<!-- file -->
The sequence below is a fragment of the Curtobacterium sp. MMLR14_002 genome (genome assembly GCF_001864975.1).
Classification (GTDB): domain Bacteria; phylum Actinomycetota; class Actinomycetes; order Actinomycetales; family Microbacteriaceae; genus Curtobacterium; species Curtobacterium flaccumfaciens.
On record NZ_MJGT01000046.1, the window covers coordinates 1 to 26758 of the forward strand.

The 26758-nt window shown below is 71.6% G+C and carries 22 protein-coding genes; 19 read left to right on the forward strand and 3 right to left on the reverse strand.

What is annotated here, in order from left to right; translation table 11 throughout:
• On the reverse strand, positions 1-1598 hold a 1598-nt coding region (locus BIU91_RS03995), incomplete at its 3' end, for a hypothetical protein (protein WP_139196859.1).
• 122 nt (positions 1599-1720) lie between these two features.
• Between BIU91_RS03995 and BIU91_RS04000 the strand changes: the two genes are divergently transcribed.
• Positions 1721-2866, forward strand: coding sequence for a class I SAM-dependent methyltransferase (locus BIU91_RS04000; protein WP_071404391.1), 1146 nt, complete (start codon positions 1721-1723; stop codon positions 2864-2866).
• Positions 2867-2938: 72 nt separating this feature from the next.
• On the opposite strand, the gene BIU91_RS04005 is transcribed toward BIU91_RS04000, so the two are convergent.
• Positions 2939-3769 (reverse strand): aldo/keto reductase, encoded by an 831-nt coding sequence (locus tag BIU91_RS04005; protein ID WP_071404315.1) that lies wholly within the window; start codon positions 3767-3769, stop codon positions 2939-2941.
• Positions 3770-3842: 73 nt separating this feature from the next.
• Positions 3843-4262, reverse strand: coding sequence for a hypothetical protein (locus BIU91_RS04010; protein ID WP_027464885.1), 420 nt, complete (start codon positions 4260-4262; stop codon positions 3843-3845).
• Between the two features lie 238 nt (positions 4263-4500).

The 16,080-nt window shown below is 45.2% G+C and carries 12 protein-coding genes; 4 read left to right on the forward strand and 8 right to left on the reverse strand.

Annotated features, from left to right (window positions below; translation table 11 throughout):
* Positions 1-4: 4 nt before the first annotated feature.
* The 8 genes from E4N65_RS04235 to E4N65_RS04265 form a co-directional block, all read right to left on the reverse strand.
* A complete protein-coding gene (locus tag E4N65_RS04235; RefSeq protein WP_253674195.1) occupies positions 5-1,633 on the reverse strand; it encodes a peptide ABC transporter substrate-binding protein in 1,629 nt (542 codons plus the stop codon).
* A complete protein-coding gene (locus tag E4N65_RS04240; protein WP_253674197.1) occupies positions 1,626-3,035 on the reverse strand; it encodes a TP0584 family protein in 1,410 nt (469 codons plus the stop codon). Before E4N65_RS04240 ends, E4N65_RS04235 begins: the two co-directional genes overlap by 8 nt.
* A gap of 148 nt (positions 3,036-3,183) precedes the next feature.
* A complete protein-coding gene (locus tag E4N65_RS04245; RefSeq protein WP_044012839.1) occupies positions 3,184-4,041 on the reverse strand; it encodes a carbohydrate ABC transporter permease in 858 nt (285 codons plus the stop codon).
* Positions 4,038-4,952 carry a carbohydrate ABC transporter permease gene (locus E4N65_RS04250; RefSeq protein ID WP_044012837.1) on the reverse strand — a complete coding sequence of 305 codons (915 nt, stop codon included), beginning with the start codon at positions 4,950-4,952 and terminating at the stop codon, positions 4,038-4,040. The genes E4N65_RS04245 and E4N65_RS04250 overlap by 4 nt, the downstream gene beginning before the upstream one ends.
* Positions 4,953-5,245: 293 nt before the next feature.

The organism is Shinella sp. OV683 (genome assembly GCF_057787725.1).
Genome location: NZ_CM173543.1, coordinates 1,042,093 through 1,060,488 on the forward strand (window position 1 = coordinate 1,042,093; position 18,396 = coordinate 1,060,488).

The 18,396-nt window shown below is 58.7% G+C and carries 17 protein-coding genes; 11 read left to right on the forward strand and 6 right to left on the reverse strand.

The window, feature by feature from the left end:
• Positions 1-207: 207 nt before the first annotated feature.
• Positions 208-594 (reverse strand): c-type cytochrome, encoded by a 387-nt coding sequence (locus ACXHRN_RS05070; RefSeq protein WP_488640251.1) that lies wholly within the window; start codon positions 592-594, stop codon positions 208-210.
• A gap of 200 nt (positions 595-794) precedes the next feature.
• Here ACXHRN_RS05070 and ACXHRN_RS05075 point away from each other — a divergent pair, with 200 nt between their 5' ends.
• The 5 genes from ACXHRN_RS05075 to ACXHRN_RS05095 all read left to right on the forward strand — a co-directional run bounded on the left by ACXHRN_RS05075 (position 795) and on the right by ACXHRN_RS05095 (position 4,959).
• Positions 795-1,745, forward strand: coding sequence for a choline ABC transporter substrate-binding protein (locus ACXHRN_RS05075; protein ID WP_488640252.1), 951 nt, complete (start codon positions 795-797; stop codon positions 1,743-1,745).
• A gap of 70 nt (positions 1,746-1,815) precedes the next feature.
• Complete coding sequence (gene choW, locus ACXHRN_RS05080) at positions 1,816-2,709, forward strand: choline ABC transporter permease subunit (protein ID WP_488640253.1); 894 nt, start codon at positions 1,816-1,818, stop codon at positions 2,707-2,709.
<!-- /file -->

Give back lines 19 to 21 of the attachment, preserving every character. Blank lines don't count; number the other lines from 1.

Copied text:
* The 8 genes from E4N65_RS04235 to E4N65_RS04265 form a co-directional block, all read right to left on the reverse strand.
* A complete protein-coding gene (locus tag E4N65_RS04235; RefSeq protein WP_253674195.1) occupies positions 5-1,633 on the reverse strand; it encodes a peptide ABC transporter substrate-binding protein in 1,629 nt (542 codons plus the stop codon).
* A complete protein-coding gene (locus tag E4N65_RS04240; protein WP_253674197.1) occupies positions 1,626-3,035 on the reverse strand; it encodes a TP0584 family protein in 1,410 nt (469 codons plus the stop codon). Before E4N65_RS04240 ends, E4N65_RS04235 begins: the two co-directional genes overlap by 8 nt.